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Volume 178, 2015
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Percolating plasmonic networks for light emission control

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Optical nanoantennas have revolutionised the way we manipulate single photons emitted by individual light sources in a nanostructured photonic environment. Complex plasmonic architectures allow for multiscale light control by shortening or stretching the light wavelength for a fixed operating frequency, meeting the size of the emitter and that of propagating modes. Here, we study self-assembled semi-continuous gold films and lithographic gold networks characterised by large local density of optical state (LDOS) fluctuations around the electrical percolation threshold, a regime where the surface is characterised by large metal clusters with fractal topology. We study the formation of plasmonic networks and their effect on light emission from embedded fluorescent probes in these systems. Through fluorescence dynamics experiments we discuss the role of global long-range interactions linked to the degree of percolation and to the network fractality, as well as the local near-field contributions coming from the local electro-magnetic fields and the topology. Our experiments indicate that local properties dominate the fluorescence modification.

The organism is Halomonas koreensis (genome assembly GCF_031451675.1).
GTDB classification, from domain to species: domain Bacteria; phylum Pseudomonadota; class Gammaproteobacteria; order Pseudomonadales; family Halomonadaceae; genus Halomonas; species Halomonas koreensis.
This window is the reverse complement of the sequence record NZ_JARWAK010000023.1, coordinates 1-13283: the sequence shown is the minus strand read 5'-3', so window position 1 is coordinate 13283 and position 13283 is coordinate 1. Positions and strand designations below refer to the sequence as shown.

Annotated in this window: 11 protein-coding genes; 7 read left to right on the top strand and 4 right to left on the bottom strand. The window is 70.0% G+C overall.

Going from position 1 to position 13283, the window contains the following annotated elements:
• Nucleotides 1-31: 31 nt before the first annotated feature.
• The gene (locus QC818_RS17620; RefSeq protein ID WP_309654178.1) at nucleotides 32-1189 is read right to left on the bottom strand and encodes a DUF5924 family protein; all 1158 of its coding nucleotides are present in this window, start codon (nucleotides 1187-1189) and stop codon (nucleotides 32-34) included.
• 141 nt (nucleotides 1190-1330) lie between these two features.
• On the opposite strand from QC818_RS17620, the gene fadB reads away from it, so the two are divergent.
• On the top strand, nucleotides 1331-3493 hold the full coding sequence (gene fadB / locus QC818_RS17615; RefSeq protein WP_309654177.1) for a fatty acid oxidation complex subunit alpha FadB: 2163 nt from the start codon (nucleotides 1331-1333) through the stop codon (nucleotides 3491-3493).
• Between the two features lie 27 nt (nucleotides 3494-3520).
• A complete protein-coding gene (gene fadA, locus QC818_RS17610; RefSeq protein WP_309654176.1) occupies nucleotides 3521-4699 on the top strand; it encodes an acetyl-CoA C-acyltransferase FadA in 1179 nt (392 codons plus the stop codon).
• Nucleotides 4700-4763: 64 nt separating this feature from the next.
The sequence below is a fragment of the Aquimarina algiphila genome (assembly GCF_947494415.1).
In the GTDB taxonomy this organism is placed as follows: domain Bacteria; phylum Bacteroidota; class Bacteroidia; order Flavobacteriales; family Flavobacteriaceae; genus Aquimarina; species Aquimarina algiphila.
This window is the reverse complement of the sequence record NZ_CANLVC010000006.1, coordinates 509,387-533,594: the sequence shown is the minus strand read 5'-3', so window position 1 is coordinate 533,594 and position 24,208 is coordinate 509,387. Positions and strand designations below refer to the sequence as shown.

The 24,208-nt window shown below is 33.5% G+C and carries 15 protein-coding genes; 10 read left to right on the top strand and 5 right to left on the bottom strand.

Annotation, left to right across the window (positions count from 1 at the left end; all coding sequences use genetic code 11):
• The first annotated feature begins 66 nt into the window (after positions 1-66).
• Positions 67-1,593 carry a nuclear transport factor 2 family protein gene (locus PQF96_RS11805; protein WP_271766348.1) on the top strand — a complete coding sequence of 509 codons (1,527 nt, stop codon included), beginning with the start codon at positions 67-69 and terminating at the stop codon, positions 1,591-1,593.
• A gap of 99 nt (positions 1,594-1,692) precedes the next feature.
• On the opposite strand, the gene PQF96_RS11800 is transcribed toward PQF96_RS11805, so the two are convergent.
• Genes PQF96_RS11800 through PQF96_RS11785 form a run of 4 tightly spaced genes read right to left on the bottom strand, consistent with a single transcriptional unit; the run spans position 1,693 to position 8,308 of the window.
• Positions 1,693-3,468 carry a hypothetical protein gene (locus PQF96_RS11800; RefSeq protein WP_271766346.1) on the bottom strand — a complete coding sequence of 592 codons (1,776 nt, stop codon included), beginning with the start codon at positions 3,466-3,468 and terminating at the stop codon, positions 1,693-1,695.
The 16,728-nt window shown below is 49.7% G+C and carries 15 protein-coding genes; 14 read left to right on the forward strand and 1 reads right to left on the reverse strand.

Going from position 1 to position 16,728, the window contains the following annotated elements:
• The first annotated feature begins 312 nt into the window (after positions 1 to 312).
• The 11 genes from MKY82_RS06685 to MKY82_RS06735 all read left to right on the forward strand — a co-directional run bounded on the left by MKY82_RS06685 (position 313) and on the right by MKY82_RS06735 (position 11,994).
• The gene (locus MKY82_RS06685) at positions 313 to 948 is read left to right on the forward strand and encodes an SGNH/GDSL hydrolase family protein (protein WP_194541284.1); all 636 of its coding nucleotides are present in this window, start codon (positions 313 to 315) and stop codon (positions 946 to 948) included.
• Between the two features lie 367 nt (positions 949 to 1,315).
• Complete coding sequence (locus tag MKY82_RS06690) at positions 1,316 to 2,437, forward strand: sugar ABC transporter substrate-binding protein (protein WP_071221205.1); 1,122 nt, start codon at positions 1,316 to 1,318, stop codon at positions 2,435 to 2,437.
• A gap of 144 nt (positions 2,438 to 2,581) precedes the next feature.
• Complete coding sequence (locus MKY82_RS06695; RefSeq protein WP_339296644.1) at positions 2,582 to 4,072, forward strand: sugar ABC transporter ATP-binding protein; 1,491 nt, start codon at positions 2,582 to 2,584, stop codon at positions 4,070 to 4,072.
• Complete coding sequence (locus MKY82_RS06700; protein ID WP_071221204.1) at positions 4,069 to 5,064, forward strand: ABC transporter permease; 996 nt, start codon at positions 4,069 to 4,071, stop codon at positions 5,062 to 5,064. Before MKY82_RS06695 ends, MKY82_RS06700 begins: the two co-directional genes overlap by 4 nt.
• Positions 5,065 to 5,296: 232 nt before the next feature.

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The article was received on 30 Sep 2014, accepted on 15 Oct 2014 and first published on 16 Oct 2014

Article type: Paper
DOI: 10.1039/C4FD00187G
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Citation: Faraday Discuss., 2015,178, 237-252

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    Percolating plasmonic networks for light emission control

    M. Gaio, M. Castro-Lopez, J. Renger, N. van Hulst and R. Sapienza, Faraday Discuss., 2015, 178, 237
    DOI: 10.1039/C4FD00187G

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